Mucosal prevalence and interactions with the epithelium indicate commensalism of Sutterella spp.

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Abstract

Sutterella species have been frequently associated with human diseases, such as autism, Down syndrome and inflammatory bowel disease (IBD), but the impact of these bacteria on health still remains unclear. Especially the interactions of Sutterella spp. with the host are largely unknown, despite of the species being highly prevalent. In this study, we addressed the interaction of three known species of Sutterella with the intestinal epithelium and examined their adhesion properties, the effect on intestinal barrier function and the pro-inflammatory capacity in vitro. We also studied the relative abundance and prevalence of the genus Sutterella and S. wadsworthensis in intestinal biopsies of healthy individuals and patients with celiac disease (CeD) or IBD. Our results show that Sutterella spp. are abundant in the duodenum of healthy adults with a decreasing gradient towards the colon. No difference was detected in the prevalence of Sutterella between the pediatric IBD or CeD patients and the healthy controls. Sutterella parvirubra adhered better than the two other Sutterella spp. to differentiated Caco-2 cells and was capable of decreasing the adherence of S. wadsworthensis, which preferably bound to mucus and human extracellular matrix (ECM) proteins. Furthermore, only S. wadsworthensis induced an interleukin-8 (IL-8) production in enterocytes, which could be due to different lipopolysaccharide (LPS) structures between the species. However, its pro-inflammatory activity was modest as compared to non-pathogenic Escherichia coli. Sutterella spp. had no effect on the enterocyte monolayer integrity in vitro. Our findings indicate that the members of genus Sutterella are widely prevalent commensals with mild pro-inflammatory capacity in the human gastrointestinal tract and do not contribute significantly to the disrupted epithelial homeostasis associated with microbiota dysbiosis and increase of Proteobacteria. The ability of Sutterella spp. to adhere to intestinal epithelial cells (IECs) indicate that they may have an immunomodulatory role.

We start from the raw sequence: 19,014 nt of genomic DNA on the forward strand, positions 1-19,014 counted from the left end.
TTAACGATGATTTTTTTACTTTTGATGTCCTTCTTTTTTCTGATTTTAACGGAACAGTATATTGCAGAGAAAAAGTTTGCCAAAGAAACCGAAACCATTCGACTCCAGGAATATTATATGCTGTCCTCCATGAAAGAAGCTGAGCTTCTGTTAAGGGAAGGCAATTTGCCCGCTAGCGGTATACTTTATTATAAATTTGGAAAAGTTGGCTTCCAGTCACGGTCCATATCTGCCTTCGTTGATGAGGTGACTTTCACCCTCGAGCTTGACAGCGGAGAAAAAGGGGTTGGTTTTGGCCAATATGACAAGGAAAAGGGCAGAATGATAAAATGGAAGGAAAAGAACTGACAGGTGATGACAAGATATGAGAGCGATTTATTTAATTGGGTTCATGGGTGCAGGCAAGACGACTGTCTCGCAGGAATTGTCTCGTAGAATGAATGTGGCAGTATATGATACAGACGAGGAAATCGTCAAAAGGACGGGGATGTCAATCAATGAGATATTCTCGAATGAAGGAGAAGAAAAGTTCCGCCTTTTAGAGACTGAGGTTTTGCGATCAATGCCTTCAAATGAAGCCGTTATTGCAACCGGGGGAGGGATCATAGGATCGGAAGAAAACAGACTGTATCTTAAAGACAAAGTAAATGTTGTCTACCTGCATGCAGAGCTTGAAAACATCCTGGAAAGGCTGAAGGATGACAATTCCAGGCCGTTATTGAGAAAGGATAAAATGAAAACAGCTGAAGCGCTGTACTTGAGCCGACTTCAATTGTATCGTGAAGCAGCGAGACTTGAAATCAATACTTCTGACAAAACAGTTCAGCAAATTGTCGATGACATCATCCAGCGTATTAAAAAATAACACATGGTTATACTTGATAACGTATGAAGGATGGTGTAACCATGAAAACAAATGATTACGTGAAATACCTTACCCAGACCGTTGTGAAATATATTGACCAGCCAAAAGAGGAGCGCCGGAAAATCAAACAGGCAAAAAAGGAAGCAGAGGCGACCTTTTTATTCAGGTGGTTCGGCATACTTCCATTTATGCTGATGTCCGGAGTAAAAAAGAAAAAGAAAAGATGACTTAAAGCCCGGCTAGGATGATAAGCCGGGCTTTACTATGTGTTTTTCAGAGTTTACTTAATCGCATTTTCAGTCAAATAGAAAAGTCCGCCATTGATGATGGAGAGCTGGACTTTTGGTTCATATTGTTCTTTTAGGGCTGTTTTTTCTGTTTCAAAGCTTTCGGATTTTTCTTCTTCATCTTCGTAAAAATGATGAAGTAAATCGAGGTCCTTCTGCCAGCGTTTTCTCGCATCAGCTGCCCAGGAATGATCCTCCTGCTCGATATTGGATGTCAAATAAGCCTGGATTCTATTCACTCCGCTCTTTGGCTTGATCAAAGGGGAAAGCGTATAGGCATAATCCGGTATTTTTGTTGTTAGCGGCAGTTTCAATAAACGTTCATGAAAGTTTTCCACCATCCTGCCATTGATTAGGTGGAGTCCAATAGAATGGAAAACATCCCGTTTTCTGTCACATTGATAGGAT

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Hiippala, K., Kainulainen, V., Kalliomäki, M., Arkkila, P., & Satokari, R. (2016). Mucosal prevalence and interactions with the epithelium indicate commensalism of Sutterella spp. Frontiers in Microbiology, 7(OCT). https://doi.org/10.3389/fmicb.2016.01706

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